Background – In April 2016, I Co-Authored a legal analysis with an Indonesian Attorney & Author, Davidson Samosir, Esq. on a new legislative enactment. It was novel and controversial. Our purpose at that time was to bring some clarity for the Legal community for this was a dramatic new law for the country of Indonesia regarding Foreign ownership of real estate. So, at that time it was a Legal Thesis for our legal brethren.

Foreign investors and ex-pats had been waiting on such a law as this for decades but for that time period at least Dr. Samosir, Esq. & myself toiled over what was to be the first analysis of its kind in the Indonesian legal annals realizing all the while that the law was new and was yet to stand the test of time.

So, after much deliberation we wrote the first Article on this in the Indonesian Legal Digest. But, as we were also both Authors as well as Attorneys we wanted to wait and give it some time to see how it was all going to turn out before we ever submitted this to the mainstream alternative media outside of the sterile world of ‘Legal Academia’.

That was then and this is now. So, without further elaboration let us ask you, do you want to own your own Home in Bali?

Photo by Debasish Bohidar

It does indeed seem to be that GR 103 which allows foreign real estate ownership in Indonesia by foreign nationals (can you say Bali?) is working and getting some attention so we thought we would give these changes an update (note our Prediction on Cuba in 2016 – We were Correct).

Update on Original publication featured in The Indonesian Legal Digest, Thursday, April 21, 2016.

GR-103, 2015 – Foreign Ownership of Indonesian Real Estate Land: It’s Purpose, Changes and Potential for Success & A Comparative Analysis

By David Hutton [1] & Davidson Samosir [2] © 2016-2017

It is an alienable right of the People, at least those that are free and this is as old as time itself. You could even go so far as to say that it is very closely tied to all of the other freedoms that a Country’s citizens enjoy. You take their Land – You have taken a part or all of their Freedom because the two are inseparable and freedom to own land is also is aligned to other inseparable rights such as speech, religion association and the obvious others that we all know in determining whether we are free or not.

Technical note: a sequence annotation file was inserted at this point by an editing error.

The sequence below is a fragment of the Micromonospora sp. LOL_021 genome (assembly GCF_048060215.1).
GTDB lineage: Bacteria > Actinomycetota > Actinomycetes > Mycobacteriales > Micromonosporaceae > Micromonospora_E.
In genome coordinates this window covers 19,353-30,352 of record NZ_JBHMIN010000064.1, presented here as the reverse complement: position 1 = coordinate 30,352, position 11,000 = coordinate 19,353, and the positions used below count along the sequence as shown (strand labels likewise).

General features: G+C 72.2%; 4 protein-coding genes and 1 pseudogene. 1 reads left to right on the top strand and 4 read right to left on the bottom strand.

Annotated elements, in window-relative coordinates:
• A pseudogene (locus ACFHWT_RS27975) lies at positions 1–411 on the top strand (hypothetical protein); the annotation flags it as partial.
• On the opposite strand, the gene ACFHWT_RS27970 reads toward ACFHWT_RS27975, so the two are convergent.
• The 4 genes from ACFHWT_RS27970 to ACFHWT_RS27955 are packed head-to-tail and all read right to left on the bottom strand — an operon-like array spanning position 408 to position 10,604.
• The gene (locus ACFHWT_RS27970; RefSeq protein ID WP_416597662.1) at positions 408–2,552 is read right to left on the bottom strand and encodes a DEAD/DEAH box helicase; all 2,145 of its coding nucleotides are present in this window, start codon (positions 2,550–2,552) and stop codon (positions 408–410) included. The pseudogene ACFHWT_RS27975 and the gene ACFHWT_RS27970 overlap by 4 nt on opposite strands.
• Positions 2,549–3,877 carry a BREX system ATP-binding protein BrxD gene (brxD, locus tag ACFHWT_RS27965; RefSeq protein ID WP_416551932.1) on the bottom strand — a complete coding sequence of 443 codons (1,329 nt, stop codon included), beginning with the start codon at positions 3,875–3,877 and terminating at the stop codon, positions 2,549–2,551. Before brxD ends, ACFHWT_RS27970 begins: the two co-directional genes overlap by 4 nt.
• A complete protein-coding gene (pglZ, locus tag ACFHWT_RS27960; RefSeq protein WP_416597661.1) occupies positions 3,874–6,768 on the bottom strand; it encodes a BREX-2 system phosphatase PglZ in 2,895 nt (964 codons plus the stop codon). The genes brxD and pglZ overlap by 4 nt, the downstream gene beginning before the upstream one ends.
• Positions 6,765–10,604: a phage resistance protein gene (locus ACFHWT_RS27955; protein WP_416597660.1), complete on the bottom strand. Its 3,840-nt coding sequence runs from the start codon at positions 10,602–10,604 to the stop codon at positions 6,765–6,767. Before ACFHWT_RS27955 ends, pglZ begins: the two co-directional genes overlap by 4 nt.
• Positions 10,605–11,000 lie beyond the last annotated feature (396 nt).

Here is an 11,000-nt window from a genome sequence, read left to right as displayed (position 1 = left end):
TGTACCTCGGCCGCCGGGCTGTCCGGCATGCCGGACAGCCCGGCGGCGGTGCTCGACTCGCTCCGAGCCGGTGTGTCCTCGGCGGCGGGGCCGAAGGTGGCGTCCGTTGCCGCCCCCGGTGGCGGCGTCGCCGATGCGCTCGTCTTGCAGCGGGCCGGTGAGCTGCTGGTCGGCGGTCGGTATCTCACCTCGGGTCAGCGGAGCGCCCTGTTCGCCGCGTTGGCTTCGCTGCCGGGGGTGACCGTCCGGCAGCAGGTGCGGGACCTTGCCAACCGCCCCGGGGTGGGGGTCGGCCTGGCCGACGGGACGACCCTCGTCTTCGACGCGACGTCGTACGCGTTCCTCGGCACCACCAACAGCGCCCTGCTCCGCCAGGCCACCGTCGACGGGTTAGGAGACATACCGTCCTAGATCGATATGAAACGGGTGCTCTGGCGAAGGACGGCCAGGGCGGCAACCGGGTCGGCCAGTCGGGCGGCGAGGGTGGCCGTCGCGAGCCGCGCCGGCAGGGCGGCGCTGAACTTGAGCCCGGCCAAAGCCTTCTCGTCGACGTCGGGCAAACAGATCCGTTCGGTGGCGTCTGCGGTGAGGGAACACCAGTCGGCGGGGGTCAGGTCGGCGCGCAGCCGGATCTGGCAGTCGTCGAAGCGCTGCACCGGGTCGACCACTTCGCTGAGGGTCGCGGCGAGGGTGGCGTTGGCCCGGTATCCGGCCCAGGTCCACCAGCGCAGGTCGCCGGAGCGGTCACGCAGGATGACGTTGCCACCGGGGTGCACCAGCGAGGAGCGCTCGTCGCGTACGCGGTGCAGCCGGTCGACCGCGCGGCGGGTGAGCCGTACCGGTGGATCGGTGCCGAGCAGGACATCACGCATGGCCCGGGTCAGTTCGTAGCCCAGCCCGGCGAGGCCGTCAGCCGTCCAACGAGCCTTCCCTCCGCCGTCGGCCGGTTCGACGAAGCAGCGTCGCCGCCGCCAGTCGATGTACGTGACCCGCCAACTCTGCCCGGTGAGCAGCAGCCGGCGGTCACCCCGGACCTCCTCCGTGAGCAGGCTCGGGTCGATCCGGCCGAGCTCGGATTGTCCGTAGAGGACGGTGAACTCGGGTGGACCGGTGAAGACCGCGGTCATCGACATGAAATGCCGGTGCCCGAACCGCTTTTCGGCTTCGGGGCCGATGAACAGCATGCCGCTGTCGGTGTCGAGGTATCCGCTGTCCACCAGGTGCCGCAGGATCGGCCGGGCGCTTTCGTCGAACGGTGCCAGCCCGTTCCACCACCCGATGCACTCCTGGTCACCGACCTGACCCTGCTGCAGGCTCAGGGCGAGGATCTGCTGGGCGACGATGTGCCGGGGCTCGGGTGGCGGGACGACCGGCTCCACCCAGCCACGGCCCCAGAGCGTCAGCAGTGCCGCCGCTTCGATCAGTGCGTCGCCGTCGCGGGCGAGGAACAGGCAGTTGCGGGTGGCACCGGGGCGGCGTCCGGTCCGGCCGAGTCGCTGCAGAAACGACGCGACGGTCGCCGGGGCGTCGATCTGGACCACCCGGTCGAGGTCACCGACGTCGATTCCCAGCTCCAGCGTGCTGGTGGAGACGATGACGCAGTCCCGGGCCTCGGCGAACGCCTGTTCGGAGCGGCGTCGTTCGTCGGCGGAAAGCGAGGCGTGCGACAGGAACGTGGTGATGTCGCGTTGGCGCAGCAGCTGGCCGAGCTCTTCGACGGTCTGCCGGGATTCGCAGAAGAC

There has been a recent deluge and new phenomena of global investors who are seeking more advantageous tax treatment by legally avoiding taxes in their native homeland through real and legitimate investments abroad that will add an overall value of appreciation to their financial portfolio.

With many countries “opening their Doors” to global investors has become the “New Gold”, for both individual and corporate entities. Although many investors have found tremendous success in their path, some have “Backfired”.

Now for Americans this is fairly straightforward – Real Estate assets under FBAR and Regulation 8938 were and are not reportable assets nor is the income (*under FATCA the income is reportable) thereto and that fits neatly within the square box of legal tax avoidance for some jurisdictions but there was a catch – You had to own the real estate before you could realize the full value of these tax leniencies. Until recently, such was not to be the case deep in the South Pacific and especially on one of the world’s most exotic and enchanting islands and cultures – Bali.

So, let’s talk about Indonesia, Land of Bali, Land of Paradise.


Bali Temple
Photo by Patrick Schoepflin

Indonesia is an archipelago country that has more than 17,000 islands expanding as wide as the United States east to west coasts and as this article explains has just recently opened their doors to the global investor.

Indonesia as a replublic has often been mistaken by many foreigners as part of Bali but instead and according to the Balinese it’s actually the other way around – The Indonesian government has recently changed their view on foreigners’ rights to own property.

The responsible legislation for this was Government Regulation No. 103 of  2015 specifically deals with and Governs the Ownership of Residential Property by Foreign Citizens Domiciled in Indonesia (“GR 103/2015”).

This new legislation, in essence, legalizes for different classifications and longer property ownership by foreigners for the purpose of attracting foreign “economic investment”, specifically for those individuals who want to stay and reside in Indonesia on a more permanent basis.